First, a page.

Speed of Technology Adaptation in Connection to Organizational Change and Ownership Concentration: Study in Croatia

Speed of Technology Adaptation in Connection to Organizational Change and Ownership Concentration: Study in Croatia

Lovorka Galetic (University of Zagreb, Croatia), Najla Podrug (University of Zagreb, Croatia) and Domagoj Hruska (University of Zagreb, Croatia)
Copyright: © 2010 |Pages: 20
DOI: 10.4018/978-1-60566-996-0.ch010
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Abstract

This chapter investigates technology adaptation in Croatian companies in connection to organizational changes. Furthermore, this chapter investigates how levels of ownership concentration in Croatian companies form patterns of organizational change. Organizational change is conceptualized as changes in technology, organizational structure, organizational culture, strategy, changes in employees’ structure and changes in products and services. The above-mentioned patters of organizational change are analyzed in terms of their frequency and effects on corporate performance. In this empirical analysis, the authors take in consideration three forms of organizational control: (1) control by one dominant shareholder; (2) control by coalition of several large blockholders and (3) managerial control. Each type of control corresponds with ownership concentration measured with percentage of capital held by the largest shareholder. This chapter observes how different levels of ownership concentration and control influence determinants of organizational change.
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Introduction

As computing devises become more pervasive, it is becoming obvious that it has great effects on individuals as well organizations. As nature of interactions between users and computers evolve, consequently changes also evolve at the organizational level. Today, as never before, organizations are facing dynamic environment that is changing rapidly and in which resources, from financial and human resources to network connectivity and software services, frequently vary. The task facing managers is to help organizations respond and adjust to the changes taking place. Organizational change is the process by which organizations move from their present state to some desired future state to increase their effectiveness. The goal of planned organizational change is to find new or improved ways of using resources and capabilities in order to increase on organization’s ability to create value and improve returns to its stakeholders (Porras & Silvers, 1991). The ownership concentration dictates the distribution of power and control between managers and owners. Empirical work on the subject of influence of large shareholders in corporate governance is focused on trends of ownership dispersion, causes and consequences of reducing the influence of owners.

Planned organizational change is normally targeted at improving effectiveness at one or more of four different levels: technological capabilities, human resources, functional resources and organizational capabilities (Jones, 2004). These four levels at which change can take place are obviously interdependent, it is often impossible to change one without changing other. Human resources are an organization’s most important asset and ultimately, an organization’s distinctive competences lie in the skills and abilities of its employees. These skills and abilities give an organization a competitive advantage; organizations must constantly monitor their structures to find the most effective way of motivating and organizing human resources to acquire and use their skills. An organization can improve the value that its functions create by changing its structure, culture and technology. Technological capabilities give an organization an enormous capacity to change itself in order to exploit market opportunities. The ability to develop a constant stream of new products or to modify existing products so that they can continue to attract customers is one of an organization’s core competences. Similarly, the ability to improve the way goods and services are produced in order to increase their quality and reliability is the crucial organizational capability. At the organizational level, an organization has to provide the context that allows it to translate its technological competences into value for its stakeholders. This task often involves the redesign of organizational activities. Through the design of organizational structure and culture an organization can harness its human and functional resources to take advantage of technological opportunities. Organizational change often involves changing the relationships between people and functions to increase their ability to create value. Changes in structure and culture take place at all levels of the organizations and include changing the routines an individual’s uses to greet customers, changing work group relationships, improving integration between divisions and changing corporate culture by changing the top management team.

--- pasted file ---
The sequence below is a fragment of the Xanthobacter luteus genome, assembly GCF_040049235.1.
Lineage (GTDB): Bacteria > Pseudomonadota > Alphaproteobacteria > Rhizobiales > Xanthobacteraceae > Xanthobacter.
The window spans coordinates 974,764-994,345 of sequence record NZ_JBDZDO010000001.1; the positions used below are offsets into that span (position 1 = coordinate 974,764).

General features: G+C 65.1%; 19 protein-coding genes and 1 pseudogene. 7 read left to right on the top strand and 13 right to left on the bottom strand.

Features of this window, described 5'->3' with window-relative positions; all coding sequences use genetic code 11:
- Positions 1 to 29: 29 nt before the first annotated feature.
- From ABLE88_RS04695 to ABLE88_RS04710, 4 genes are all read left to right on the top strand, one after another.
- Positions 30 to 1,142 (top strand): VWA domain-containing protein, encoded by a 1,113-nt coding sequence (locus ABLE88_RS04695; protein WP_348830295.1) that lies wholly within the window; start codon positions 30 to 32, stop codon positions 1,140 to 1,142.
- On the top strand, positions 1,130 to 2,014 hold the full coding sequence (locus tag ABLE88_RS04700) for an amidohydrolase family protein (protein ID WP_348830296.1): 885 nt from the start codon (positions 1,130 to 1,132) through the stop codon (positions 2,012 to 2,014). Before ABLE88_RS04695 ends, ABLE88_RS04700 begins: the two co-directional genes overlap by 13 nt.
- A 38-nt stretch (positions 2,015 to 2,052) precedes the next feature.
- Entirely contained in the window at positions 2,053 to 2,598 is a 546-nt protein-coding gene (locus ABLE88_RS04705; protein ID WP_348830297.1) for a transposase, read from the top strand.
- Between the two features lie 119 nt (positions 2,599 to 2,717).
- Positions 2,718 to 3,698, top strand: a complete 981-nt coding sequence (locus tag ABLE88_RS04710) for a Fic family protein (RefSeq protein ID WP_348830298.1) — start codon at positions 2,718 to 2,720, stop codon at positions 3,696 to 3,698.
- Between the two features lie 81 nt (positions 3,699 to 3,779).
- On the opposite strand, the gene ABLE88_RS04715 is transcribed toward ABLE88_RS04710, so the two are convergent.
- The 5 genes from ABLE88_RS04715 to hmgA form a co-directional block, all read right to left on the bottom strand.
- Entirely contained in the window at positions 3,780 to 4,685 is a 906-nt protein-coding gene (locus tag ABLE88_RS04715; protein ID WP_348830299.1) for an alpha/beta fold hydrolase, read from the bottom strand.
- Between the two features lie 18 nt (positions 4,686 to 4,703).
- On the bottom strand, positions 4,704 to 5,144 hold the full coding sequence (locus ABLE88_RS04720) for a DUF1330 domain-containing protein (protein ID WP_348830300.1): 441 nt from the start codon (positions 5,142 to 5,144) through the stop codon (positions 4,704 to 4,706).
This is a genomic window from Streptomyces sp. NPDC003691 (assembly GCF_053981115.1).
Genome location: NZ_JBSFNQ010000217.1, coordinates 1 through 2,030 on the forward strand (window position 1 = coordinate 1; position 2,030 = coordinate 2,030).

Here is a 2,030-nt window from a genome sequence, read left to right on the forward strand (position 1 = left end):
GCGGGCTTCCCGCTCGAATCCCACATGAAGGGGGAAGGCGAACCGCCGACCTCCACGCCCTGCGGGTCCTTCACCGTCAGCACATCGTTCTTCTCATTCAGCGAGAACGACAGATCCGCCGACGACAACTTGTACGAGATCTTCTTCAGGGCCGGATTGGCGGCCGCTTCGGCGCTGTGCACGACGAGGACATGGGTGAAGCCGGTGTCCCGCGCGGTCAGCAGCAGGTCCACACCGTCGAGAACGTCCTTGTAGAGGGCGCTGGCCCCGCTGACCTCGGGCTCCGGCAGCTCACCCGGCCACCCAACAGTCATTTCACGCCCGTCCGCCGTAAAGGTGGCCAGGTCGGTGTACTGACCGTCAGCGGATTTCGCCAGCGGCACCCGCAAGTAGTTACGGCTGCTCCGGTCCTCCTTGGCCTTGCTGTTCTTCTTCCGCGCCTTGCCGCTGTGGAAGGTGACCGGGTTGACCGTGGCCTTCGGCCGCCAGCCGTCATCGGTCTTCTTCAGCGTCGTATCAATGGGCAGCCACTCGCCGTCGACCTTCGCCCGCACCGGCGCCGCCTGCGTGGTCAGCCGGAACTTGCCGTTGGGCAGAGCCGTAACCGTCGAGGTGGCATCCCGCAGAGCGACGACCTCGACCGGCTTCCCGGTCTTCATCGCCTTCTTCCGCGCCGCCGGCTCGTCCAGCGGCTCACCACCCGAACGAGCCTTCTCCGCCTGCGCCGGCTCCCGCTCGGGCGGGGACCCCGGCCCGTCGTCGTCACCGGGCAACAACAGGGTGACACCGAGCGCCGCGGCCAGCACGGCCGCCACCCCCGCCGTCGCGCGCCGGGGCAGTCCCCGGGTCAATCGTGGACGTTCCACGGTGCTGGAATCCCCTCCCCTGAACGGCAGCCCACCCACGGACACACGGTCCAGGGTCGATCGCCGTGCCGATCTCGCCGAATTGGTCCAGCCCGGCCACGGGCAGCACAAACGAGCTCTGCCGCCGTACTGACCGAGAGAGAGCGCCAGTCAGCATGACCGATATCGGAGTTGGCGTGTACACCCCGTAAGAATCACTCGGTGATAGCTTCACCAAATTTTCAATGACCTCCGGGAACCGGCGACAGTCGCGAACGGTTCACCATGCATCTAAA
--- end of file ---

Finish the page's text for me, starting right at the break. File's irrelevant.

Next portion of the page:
The influence of ownership concentration on the performance of a company is theoretically very complex and questionable. Basically, a dense ownership concentration can improve a company’s performance through a more intensive supervision. On the other hand, the drawback of dense ownership concentration that is mentioned most often is that big owners can use their control rights to worsen the position of small shareholders. Even the fear of bad treatment of small shareholders itself can limit the possibility that a company with dense ownership concentration collects money. One more potential bad trait of a dense ownership concentration is that management’s initiatives can be blocked because of intensive monitoring from their owners.

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